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Fast Facts

Español: Datos breves

  • Legionella bacteria can cause Legionnaires’ disease or Pontiac fever, collectively known as legionellosis.
  • The bacterium was named after an outbreak in 1976, when many people who went to a Philadelphia convention of the American Legion got sick with pneumonia (lung infection).
  • An estimated 8,000 to 18,000 people need care in a hospital due to Legionnaires' disease each year in the United States.1
  • Most people with Legionnaires' disease will have pneumonia since the Legionella bacteria grow and thrive in the lungs.
  • People get Legionnaires' disease or Pontiac fever when they breathe in a mist or vapor (small droplets of water in the air) that has been contaminated with Legionella.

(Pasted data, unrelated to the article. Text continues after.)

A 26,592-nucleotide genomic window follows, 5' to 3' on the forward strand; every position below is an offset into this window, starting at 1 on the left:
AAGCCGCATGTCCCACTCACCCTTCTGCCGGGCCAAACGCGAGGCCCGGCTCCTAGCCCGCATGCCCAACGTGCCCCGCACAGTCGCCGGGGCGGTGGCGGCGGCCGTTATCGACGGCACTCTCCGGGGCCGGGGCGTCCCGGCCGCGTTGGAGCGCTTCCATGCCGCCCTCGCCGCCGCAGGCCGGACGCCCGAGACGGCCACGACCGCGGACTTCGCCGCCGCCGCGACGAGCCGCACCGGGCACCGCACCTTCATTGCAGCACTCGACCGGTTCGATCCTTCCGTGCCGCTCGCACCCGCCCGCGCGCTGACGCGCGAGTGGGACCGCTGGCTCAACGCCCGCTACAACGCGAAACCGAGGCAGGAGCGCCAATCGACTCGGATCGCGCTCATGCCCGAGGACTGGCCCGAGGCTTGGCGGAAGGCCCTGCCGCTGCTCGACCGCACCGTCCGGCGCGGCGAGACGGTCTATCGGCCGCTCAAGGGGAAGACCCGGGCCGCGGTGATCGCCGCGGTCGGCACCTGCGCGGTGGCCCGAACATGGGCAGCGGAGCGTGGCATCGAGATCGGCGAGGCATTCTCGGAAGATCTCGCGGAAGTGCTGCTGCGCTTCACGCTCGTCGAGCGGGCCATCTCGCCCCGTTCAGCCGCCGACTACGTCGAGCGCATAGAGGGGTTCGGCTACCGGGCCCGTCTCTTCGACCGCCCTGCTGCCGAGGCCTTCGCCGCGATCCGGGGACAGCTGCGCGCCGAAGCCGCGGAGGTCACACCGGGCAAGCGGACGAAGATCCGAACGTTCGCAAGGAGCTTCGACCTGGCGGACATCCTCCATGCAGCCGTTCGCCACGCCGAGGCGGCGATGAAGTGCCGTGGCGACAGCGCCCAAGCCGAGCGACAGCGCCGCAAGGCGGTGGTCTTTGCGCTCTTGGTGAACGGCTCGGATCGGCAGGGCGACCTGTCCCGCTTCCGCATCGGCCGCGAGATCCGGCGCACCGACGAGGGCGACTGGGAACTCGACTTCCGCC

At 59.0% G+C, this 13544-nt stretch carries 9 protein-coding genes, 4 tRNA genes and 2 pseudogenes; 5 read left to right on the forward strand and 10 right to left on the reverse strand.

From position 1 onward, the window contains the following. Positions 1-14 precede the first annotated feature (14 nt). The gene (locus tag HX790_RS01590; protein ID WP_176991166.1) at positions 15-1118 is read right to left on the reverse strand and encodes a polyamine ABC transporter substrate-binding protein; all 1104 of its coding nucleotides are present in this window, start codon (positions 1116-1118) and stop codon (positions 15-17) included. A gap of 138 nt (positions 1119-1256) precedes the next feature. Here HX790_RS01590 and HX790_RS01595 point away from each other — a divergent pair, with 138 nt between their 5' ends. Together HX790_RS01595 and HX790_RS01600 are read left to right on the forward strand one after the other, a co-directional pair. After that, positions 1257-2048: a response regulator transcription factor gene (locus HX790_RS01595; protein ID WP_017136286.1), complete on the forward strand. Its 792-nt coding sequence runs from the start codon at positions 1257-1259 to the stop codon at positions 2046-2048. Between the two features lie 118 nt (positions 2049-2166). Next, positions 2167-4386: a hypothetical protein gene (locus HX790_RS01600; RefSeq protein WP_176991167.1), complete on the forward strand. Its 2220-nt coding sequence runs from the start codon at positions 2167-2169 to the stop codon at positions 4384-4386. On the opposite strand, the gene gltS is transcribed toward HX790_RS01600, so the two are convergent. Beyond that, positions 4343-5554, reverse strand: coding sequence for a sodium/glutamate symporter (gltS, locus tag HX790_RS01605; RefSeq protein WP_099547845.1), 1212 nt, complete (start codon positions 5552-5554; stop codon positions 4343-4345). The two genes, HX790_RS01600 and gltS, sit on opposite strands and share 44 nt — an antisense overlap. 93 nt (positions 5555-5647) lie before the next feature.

• Legionellosis is not spread from person to person.
  • Legionella are found naturally in the environment, usually in warm water.
  • Keeping Legionella out of buildings’ water supplies and cooling towers, as well as pools, hot tubs, and fountains, is key to preventing infection.


  1. Marston BJ, Plouffe JF, File TM Jr, Hackman BA, Salstrom SJ, Lipman HB, et al. Incidence of community-acquired pneumonia requiring hospitalization. Results of a population-based active surveillance Study in Ohio. The Community-Based Pneumonia Incidence Study Group. Arch Intern Med. 1997;157(15):1709–18.